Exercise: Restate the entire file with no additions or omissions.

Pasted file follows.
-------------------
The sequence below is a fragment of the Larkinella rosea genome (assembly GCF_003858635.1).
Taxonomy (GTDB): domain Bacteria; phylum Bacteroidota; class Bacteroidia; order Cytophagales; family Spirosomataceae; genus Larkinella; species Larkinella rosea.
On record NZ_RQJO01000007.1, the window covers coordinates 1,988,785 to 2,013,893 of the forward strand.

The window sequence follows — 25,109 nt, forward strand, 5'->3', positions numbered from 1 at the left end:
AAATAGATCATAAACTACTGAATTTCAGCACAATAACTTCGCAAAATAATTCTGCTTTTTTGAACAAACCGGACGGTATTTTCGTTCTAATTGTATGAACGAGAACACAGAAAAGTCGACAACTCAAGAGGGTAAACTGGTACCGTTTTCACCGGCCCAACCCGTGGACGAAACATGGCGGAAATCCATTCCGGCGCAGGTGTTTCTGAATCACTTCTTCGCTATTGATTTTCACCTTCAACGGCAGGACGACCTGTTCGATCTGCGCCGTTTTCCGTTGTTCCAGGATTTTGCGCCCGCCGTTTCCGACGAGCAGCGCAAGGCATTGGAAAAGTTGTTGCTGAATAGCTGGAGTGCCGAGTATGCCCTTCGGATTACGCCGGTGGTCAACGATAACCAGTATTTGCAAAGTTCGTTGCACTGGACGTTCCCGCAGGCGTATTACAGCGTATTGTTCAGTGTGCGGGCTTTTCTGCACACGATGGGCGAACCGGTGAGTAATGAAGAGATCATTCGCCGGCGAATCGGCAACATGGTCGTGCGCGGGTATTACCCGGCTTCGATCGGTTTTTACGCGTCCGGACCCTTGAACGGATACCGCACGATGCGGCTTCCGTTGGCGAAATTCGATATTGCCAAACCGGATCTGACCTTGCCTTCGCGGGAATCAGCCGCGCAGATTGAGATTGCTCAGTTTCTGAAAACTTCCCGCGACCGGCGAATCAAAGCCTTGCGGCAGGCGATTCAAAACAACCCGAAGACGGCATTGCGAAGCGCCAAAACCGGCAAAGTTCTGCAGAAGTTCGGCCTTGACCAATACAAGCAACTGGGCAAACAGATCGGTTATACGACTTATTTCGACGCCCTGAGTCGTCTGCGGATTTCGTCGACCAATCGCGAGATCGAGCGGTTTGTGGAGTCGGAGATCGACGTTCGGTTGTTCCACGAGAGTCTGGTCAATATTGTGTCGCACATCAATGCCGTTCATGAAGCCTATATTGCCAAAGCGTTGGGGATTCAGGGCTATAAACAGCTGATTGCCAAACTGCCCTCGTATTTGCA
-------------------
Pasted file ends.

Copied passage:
The sequence below is a fragment of the Larkinella rosea genome (assembly GCF_003858635.1).
Taxonomy (GTDB): domain Bacteria; phylum Bacteroidota; class Bacteroidia; order Cytophagales; family Spirosomataceae; genus Larkinella; species Larkinella rosea.
On record NZ_RQJO01000007.1, the window covers coordinates 1,988,785 to 2,013,893 of the forward strand.

The window sequence follows — 25,109 nt, forward strand, 5'->3', positions numbered from 1 at the left end:
AAATAGATCATAAACTACTGAATTTCAGCACAATAACTTCGCAAAATAATTCTGCTTTTTTGAACAAACCGGACGGTATTTTCGTTCTAATTGTATGAACGAGAACACAGAAAAGTCGACAACTCAAGAGGGTAAACTGGTACCGTTTTCACCGGCCCAACCCGTGGACGAAACATGGCGGAAATCCATTCCGGCGCAGGTGTTTCTGAATCACTTCTTCGCTATTGATTTTCACCTTCAACGGCAGGACGACCTGTTCGATCTGCGCCGTTTTCCGTTGTTCCAGGATTTTGCGCCCGCCGTTTCCGACGAGCAGCGCAAGGCATTGGAAAAGTTGTTGCTGAATAGCTGGAGTGCCGAGTATGCCCTTCGGATTACGCCGGTGGTCAACGATAACCAGTATTTGCAAAGTTCGTTGCACTGGACGTTCCCGCAGGCGTATTACAGCGTATTGTTCAGTGTGCGGGCTTTTCTGCACACGATGGGCGAACCGGTGAGTAATGAAGAGATCATTCGCCGGCGAATCGGCAACATGGTCGTGCGCGGGTATTACCCGGCTTCGATCGGTTTTTACGCGTCCGGACCCTTGAACGGATACCGCACGATGCGGCTTCCGTTGGCGAAATTCGATATTGCCAAACCGGATCTGACCTTGCCTTCGCGGGAATCAGCCGCGCAGATTGAGATTGCTCAGTTTCTGAAAACTTCCCGCGACCGGCGAATCAAAGCCTTGCGGCAGGCGATTCAAAACAACCCGAAGACGGCATTGCGAAGCGCCAAAACCGGCAAAGTTCTGCAGAAGTTCGGCCTTGACCAATACAAGCAACTGGGCAAACAGATCGGTTATACGACTTATTTCGACGCCCTGAGTCGTCTGCGGATTTCGTCGACCAATCGCGAGATCGAGCGGTTTGTGGAGTCGGAGATCGACGTTCGGTTGTTCCACGAGAGTCTGGTCAATATTGTGTCGCACATCAATGCCGTTCATGAAGCCTATATTGCCAAAGCGTTGGGGATTCAGGGCTATAAACAGCTGATTGCCAAACTGCCCTCGTATTTGCA